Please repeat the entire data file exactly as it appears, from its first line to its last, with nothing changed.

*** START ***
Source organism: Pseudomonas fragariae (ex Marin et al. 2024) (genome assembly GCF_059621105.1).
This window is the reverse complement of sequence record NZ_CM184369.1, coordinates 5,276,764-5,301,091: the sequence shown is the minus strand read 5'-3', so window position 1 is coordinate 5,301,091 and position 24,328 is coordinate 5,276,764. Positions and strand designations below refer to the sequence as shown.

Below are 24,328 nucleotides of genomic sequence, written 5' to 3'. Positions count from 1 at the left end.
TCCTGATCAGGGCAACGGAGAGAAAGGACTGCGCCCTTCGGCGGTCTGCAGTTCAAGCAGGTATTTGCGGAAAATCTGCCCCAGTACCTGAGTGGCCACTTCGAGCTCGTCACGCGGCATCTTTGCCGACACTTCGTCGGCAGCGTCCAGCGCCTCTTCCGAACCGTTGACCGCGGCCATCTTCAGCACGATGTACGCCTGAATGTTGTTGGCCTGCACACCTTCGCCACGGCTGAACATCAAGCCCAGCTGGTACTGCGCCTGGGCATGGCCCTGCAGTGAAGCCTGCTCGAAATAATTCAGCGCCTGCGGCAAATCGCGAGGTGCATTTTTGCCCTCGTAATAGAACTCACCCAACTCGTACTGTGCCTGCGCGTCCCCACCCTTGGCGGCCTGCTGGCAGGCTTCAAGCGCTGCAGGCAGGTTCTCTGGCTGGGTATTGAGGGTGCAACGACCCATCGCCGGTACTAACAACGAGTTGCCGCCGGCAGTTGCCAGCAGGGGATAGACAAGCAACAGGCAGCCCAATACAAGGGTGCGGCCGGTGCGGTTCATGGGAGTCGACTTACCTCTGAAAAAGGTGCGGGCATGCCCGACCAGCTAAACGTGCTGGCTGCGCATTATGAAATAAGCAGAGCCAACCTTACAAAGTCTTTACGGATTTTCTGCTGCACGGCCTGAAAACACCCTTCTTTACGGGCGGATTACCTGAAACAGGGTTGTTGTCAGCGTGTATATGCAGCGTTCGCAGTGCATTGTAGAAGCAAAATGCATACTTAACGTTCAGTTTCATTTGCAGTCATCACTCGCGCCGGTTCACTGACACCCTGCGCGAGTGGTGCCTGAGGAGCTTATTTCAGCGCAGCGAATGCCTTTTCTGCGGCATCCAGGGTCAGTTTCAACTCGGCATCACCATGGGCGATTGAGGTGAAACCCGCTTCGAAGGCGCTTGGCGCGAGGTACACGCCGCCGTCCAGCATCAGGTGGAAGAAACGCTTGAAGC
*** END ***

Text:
Source organism: Pseudomonas fragariae (ex Marin et al. 2024) (genome assembly GCF_059621105.1).
This window is the reverse complement of sequence record NZ_CM184369.1, coordinates 5,276,764-5,301,091: the sequence shown is the minus strand read 5'-3', so window position 1 is coordinate 5,301,091 and position 24,328 is coordinate 5,276,764. Positions and strand designations below refer to the sequence as shown.

Below are 24,328 nucleotides of genomic sequence, written 5' to 3'. Positions count from 1 at the left end.
TCCTGATCAGGGCAACGGAGAGAAAGGACTGCGCCCTTCGGCGGTCTGCAGTTCAAGCAGGTATTTGCGGAAAATCTGCCCCAGTACCTGAGTGGCCACTTCGAGCTCGTCACGCGGCATCTTTGCCGACACTTCGTCGGCAGCGTCCAGCGCCTCTTCCGAACCGTTGACCGCGGCCATCTTCAGCACGATGTACGCCTGAATGTTGTTGGCCTGCACACCTTCGCCACGGCTGAACATCAAGCCCAGCTGGTACTGCGCCTGGGCATGGCCCTGCAGTGAAGCCTGCTCGAAATAATTCAGCGCCTGCGGCAAATCGCGAGGTGCATTTTTGCCCTCGTAATAGAACTCACCCAACTCGTACTGTGCCTGCGCGTCCCCACCCTTGGCGGCCTGCTGGCAGGCTTCAAGCGCTGCAGGCAGGTTCTCTGGCTGGGTATTGAGGGTGCAACGACCCATCGCCGGTACTAACAACGAGTTGCCGCCGGCAGTTGCCAGCAGGGGATAGACAAGCAACAGGCAGCCCAATACAAGGGTGCGGCCGGTGCGGTTCATGGGAGTCGACTTACCTCTGAAAAAGGTGCGGGCATGCCCGACCAGCTAAACGTGCTGGCTGCGCATTATGAAATAAGCAGAGCCAACCTTACAAAGTCTTTACGGATTTTCTGCTGCACGGCCTGAAAACACCCTTCTTTACGGGCGGATTACCTGAAACAGGGTTGTTGTCAGCGTGTATATGCAGCGTTCGCAGTGCATTGTAGAAGCAAAATGCATACTTAACGTTCAGTTTCATTTGCAGTCATCACTCGCGCCGGTTCACTGACACCCTGCGCGAGTGGTGCCTGAGGAGCTTATTTCAGCGCAGCGAATGCCTTTTCTGCGGCATCCAGGGTCAGTTTCAACTCGGCATCACCATGGGCGATTGAGGTGAAACCCGCTTCGAAGGCGCTTGGCGCGAGGTACACGCCGCCGTCCAGCATCAGGTGGAAGAAACGCTTGAAGC